There is nothing more difficult to plan, more doubtful of success, more dangerous to manage than the creation of a new system. The innovator has the enmity of all who profit by the preservation of the old system and only lukewarm defenders by those who would gain by the new system. — Niccolo Machiavelli
The best strategy is the one you can execute. — Ralph Rivera
I recently got my 2 yr old daughter a scooter. As I was putting on her helmet, it struck me how quickly she has progressed from crawling to walking, and from walking to running. Now she is looking to go faster via the scooter, which will eventually become a bicycle and then a car and then who knows what – maybe personal jetpack. The progression she is experiencing parallels the progression all organizations must go through from start up to scale. As such, my mantra at work over the past several months has been crawl, walk, run as we build the people, process and technology needed to create great experiences. In the same way you cant run until you know how to walk, you cant deliver great online experiences unless you have the technical platform to power it, and the product development process and talent to build it.
We are starting to walk now, and will be running soon. Before long, we will be racing, competing and winning. The progression is never ending.
Over the past month, much has been made of the potential impact of the kindle and ipad on education. Good summary of the excitement found here -http://blog.xplana.com/2010/01/the-kindle-the-ipad-and-higher-education/ While i agree that carrying a kindle is better than lugging around a half dozen text books, I believe that merely digitizing textbook content is a misguided and short sighted use of the Internet to improve the educational experience. Why do we continue to perpetuate the little red school house method of learning in an age where our ability to process and communicate information goes way beyond the digital equivalent of pen and paper.
Unfortunately, the existing ecosystem of educational professionals, book publishers and school boards is trapped in a document based paradigm established centuries ago when words on paper were the only means to share information. Ten years ago many people recognized the web’s potential to transform the classroom. And as a result millions of dollars were spent on pcs and connected classrooms. However, this money was wasted as the teaching method and the teachers themselves did not change to exploit the new tools and technologies. So here we go again. Instead of the connected laptop we have a digital book, and once the dust settles we will find that little has changed because the teaching paradigm and practioners are still the same. Instead of doing the same thing with new tools why not come up with new methods. A new pedagogy that achieves learning goals and objectives within a reenvisioned learning environment that is interactive, social, global and nonlinear.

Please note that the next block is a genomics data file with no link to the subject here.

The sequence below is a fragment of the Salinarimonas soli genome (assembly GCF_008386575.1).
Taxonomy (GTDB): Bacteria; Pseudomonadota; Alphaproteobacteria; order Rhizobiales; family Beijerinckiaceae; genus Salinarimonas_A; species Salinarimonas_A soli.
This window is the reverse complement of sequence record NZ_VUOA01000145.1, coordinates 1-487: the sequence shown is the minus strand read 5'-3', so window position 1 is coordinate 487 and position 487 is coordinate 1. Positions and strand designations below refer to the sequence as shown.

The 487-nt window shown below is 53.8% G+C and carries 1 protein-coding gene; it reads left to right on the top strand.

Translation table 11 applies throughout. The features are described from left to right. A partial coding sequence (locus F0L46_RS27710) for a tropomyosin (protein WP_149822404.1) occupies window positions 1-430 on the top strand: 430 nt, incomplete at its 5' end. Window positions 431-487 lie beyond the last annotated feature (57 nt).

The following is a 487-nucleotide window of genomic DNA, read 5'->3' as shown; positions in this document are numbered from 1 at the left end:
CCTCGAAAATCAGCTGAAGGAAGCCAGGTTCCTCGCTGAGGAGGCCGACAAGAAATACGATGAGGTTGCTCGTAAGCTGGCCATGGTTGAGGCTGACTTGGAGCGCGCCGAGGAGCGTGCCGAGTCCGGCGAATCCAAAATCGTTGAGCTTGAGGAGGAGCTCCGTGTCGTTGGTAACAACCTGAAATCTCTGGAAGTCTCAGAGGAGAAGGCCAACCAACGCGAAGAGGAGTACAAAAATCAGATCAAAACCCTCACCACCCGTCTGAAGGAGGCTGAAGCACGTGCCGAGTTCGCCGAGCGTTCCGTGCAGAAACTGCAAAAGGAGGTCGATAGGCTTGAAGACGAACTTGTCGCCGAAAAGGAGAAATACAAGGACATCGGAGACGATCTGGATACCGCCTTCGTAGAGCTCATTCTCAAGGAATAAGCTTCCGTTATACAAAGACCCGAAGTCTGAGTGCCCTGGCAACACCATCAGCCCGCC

Geography, History and Language – students learn about other parts of the world from each other. Using video conferencing, shared documents and buddy browsing students can take turns preparing, delivering and participating in lessons. The teacher becomes a coach that enables the dialog within a pedagogically sound framework.
Physics, mathematics, chemistry and biology can all be better communicated and absorbed through virtual and physical simulations than chalk on a blackboard. Again teacher manages context and coaches students who absorb and apply the content.
Sociology, psychology and economic concepts can be more effectively delivered within the context of a role playing based video game. Why not use sim city or world of warcraft to have students understand the implications of their decisions.
Fortunately, some folks like at NYU’s Games For Learning Institute http://g4li.org/ recognize the opportunity and are starting to address it. I hope that efforts like this lead to a dramatic shift in how we approach education in an Internet powered classroom so we can leave the little red school house behind.